GMB Welcome Labour Plan To Increase National Minimum Wage To £8 An Hour As Step To Recover 15% Drop In Living Standards
It is important to shift the burden of dealing with low pay from taxpayers to the employers and the transition must be real so that the increase is not paid with one hand and taken away with the other says GMB.
GMB, at the Labour Party Conference in Manchester, responded to the announcement by Ed Miliband that Labour’s plan to raise the National Minimum Wage to £8 an hour by the end of the next Parliament. See notes to editors for copy of Labour Press release of 21st September 2014.
Paul Kenny, GMB General Secretary, said "This is a welcome and necessary first step for workers to recover the nearly 15% drop in the value of earnings they suffered over the last six years.
It is important to shift the burden of dealing with low pay from taxpayers to the employers many of whom are sitting on record levels of cash and profits. The transition must be real so that the increase is not paid with one hand and taken away with the other.”
Contact: Jude Brimble 07850 974198 or Kamaljeet Jandu 07956 237178 or GMB press office 07921 289880 or 07974 251823
Notes to Editors. Copy of Labour Press release Sunday 21st September
Labour’s Plan for Britain’s Future: an £8 national minimum wage
Ed Miliband has today (Sun) announced Labour’s plan to raise the National Minimum Wage to £8 an hour by the end of the next Parliament.
He will tell the Labour Party conference in Manchester that his Plan for Britain’s Future will rebuild the link between working hard and sharing in our national wealth.
The planned increase would take the NMW from £6.50 in October this year to £8 by 2020 – a rise of £1.50 an hour for Britain’s lowest paid workers worth £60 a week or £3,000 a year.
The wage rise, which will be implemented by the Low Pay Commission over the course of the next Parliament in consultation with business, would be based on a plan to boost the NMW from 54% to 58% of median earnings by 2020.
Mr Miliband said:
“Too many people are treading water, working harder and harder just to stay afloat. Too many working people have made big sacrifices but in this recovery they are not seeing the rewards for their hard work because, under the Tories’ failing plan, the recovery is benefiting a privileged few far more than most families.
“One in five of the men and women employed in Britain today do the hours, make their contribution, but find themselves on low pay. But if you work hard, you should be able to bring up your family with dignity.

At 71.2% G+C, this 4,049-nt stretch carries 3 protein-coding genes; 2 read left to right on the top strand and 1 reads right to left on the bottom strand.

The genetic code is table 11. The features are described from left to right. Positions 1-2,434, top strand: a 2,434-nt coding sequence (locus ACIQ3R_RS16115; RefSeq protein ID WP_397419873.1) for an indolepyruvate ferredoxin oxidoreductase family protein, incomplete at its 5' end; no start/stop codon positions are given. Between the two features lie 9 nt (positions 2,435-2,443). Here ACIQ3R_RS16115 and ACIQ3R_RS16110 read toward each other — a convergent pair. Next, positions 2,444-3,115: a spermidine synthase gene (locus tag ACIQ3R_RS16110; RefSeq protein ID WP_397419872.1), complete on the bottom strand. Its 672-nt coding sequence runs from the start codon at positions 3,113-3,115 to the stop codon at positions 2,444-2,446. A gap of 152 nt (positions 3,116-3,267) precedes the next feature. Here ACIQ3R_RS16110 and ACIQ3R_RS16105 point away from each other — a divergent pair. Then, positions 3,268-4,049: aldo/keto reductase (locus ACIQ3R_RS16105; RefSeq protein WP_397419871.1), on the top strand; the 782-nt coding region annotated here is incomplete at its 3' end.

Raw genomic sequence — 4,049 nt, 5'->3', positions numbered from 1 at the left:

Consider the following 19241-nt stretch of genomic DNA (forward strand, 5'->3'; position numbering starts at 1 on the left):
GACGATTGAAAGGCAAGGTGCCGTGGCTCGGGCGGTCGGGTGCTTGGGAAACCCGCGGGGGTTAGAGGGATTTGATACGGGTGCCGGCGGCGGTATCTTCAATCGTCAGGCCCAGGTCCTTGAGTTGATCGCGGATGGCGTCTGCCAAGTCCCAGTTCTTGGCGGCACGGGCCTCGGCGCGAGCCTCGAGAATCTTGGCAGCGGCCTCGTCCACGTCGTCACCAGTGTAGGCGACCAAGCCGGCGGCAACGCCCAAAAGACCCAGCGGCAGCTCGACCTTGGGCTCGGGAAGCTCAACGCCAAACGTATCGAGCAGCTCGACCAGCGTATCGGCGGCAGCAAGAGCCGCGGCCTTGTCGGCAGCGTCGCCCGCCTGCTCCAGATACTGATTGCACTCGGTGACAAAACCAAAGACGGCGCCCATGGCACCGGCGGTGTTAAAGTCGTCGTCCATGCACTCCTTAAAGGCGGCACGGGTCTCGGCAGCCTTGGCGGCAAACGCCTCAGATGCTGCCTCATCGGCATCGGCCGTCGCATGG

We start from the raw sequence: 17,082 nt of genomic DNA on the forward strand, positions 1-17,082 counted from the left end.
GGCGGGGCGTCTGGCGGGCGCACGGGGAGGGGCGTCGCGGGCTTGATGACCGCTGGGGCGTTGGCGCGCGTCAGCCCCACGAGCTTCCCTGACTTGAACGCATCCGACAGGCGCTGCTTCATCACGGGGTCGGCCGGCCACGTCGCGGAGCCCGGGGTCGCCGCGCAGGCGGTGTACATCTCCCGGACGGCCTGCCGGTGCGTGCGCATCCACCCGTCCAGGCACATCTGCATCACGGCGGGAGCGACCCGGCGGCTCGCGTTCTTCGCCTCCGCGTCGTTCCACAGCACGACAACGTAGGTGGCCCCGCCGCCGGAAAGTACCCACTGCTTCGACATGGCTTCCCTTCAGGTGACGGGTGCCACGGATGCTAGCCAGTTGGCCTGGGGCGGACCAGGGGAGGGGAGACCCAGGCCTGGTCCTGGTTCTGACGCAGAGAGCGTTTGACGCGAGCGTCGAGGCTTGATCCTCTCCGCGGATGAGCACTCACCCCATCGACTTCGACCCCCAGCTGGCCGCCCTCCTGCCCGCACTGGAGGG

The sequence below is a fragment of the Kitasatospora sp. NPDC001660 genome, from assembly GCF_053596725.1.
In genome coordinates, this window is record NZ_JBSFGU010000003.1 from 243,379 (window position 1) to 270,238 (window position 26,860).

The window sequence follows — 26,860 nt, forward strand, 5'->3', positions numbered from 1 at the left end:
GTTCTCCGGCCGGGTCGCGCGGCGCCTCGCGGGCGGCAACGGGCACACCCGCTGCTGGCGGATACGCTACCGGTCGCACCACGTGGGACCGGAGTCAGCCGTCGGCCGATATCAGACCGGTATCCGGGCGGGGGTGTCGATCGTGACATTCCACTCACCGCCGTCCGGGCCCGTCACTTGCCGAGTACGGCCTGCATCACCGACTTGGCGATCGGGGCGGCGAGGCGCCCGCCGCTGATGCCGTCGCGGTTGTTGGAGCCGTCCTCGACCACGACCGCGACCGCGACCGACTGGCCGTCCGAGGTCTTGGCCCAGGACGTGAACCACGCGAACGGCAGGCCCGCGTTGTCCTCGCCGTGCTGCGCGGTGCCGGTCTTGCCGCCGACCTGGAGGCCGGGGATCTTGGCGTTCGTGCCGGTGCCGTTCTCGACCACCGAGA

“From Perth to Portsmouth to Penzance working people are demanding to know if any political party can make a difference. I have heard that despair in Scotland and across the United Kingdom.
"But this week Labour’s Plan for Britain’s Future will show how we can change and how we can become a country that rewards hard work once again. That's why we have set out plans to raise the minimum wage by £1.50 an hour by 2020 to £8 an hour – because Labour is the party of hard work, fairly paid.”
The introduction of the National Minimum Wage was one of the last Labour government’s greatest achievements – raising pay at the bottom with increased productivity, wide industry support and without job losses
But the National Minimum Wage was originally designed to prevent exploitation and extreme low wages. Today, the challenge is different, with a large number of people that do a hard day’s work but are still living in poverty or dependent on in-work benefits:
Over 5 million people, or 1 in 5 employees, are low paid. This? problem, which was building for years, has got worse under the Tories as working people are on average £1,600 a year worse off and the value of the minimum wage has declined.?
So in May 2014, Ed Miliband announced that the next Labour government will set the Low Pay Commission a 5-year goal of increasing the minimum wage to a more stretching proportion of median earnings, as recommended by Alan Buckle in his independent review on low pay. It would be for the LPC to determine the path to reach that goal during the course of the Parliament.
Today he is proposing that the goal should be set at 58% of median earnings by 2020. That would mean the minimum wage reaching £8 an hour by 2020.
A clear long term target will give businesses time to plan and adapt their business models to boost productivity to support higher wages.
The international evidence shows that countries can support minimum wages at this level with no adverse impact on employment. This would give the UK a minimum wage similar to the level in Australia and EU countries such as Belgium and Germany, but still lower than France and New Zealand.